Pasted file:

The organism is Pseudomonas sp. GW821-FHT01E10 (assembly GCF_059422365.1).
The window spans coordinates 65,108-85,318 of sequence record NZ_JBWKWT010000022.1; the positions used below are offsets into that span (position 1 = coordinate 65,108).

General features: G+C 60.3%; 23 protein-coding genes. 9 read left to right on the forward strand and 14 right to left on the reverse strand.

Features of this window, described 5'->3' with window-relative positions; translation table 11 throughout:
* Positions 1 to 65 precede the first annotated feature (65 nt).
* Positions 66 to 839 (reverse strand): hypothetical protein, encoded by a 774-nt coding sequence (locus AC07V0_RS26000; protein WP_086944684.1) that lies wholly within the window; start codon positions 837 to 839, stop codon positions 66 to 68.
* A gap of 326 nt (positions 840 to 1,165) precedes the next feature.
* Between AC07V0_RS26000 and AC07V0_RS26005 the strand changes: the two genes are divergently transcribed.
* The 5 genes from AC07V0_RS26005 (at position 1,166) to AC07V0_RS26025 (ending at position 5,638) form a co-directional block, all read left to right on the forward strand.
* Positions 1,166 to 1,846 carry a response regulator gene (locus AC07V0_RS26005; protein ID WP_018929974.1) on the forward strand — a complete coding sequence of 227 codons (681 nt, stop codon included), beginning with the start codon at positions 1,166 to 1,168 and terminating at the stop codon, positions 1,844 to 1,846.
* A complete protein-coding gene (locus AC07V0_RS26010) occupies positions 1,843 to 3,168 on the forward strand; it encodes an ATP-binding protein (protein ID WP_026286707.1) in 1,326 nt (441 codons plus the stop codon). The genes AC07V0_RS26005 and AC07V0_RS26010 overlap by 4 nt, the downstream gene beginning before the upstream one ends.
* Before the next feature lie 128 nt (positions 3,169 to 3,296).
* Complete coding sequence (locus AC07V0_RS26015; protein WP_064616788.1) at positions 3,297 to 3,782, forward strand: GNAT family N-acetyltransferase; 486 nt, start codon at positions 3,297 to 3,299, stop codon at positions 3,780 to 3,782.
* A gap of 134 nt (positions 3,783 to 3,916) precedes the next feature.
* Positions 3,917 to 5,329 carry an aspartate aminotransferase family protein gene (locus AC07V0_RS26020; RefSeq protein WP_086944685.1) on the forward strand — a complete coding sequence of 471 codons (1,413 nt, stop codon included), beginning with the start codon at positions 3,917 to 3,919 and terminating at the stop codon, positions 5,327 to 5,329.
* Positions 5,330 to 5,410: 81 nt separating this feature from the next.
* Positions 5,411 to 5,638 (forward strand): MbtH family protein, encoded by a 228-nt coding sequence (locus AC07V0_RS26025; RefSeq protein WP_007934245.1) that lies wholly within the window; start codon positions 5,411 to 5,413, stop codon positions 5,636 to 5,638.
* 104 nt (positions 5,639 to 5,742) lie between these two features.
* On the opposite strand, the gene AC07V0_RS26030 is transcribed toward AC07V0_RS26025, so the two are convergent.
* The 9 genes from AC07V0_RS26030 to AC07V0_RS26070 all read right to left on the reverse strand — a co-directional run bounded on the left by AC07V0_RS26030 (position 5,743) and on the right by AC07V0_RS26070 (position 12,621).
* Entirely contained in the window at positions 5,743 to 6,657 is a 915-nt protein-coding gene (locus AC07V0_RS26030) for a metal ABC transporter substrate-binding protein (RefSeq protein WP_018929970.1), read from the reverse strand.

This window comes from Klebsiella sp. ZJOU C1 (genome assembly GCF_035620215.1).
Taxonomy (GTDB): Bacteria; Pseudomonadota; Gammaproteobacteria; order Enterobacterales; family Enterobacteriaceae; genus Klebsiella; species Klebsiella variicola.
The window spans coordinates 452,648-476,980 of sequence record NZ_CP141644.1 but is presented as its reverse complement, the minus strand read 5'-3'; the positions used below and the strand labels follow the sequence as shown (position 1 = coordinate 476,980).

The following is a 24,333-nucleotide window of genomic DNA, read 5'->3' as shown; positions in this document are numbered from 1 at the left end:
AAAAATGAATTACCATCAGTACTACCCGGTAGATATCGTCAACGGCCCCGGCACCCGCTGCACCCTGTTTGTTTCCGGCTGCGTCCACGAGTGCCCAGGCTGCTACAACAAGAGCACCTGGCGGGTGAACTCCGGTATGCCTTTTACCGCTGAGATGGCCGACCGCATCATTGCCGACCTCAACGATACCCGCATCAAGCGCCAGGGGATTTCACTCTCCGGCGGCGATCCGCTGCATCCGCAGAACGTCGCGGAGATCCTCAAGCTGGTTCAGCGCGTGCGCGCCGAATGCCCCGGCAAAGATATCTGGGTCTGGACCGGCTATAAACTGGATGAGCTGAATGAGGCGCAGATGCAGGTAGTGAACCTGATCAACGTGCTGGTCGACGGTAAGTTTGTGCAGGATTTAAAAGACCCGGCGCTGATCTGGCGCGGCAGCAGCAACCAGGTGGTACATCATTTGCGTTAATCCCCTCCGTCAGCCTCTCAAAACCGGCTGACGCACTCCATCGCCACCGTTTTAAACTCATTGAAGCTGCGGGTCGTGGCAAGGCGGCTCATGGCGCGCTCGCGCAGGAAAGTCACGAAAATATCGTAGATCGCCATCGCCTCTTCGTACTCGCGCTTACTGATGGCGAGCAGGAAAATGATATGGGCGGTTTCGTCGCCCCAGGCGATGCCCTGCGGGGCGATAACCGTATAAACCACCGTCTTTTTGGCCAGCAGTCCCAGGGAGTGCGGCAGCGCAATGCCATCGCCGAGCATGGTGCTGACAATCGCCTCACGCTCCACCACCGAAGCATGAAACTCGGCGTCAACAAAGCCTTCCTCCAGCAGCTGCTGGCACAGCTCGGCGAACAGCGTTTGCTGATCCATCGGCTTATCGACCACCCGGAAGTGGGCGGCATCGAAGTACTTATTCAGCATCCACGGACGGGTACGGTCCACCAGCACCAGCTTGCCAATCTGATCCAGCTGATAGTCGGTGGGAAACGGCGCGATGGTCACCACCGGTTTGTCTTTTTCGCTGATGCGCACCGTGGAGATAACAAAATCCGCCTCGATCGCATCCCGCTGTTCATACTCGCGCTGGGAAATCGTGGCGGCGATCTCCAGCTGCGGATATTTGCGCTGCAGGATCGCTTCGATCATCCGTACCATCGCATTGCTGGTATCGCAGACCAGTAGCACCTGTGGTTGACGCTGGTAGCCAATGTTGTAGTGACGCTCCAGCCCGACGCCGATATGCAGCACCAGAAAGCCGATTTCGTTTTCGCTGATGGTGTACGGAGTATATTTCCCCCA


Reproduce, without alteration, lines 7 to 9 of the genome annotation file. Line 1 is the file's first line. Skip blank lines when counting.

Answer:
* A gap of 326 nt (positions 840 to 1,165) precedes the next feature.
* Between AC07V0_RS26000 and AC07V0_RS26005 the strand changes: the two genes are divergently transcribed.
* The 5 genes from AC07V0_RS26005 (at position 1,166) to AC07V0_RS26025 (ending at position 5,638) form a co-directional block, all read left to right on the forward strand.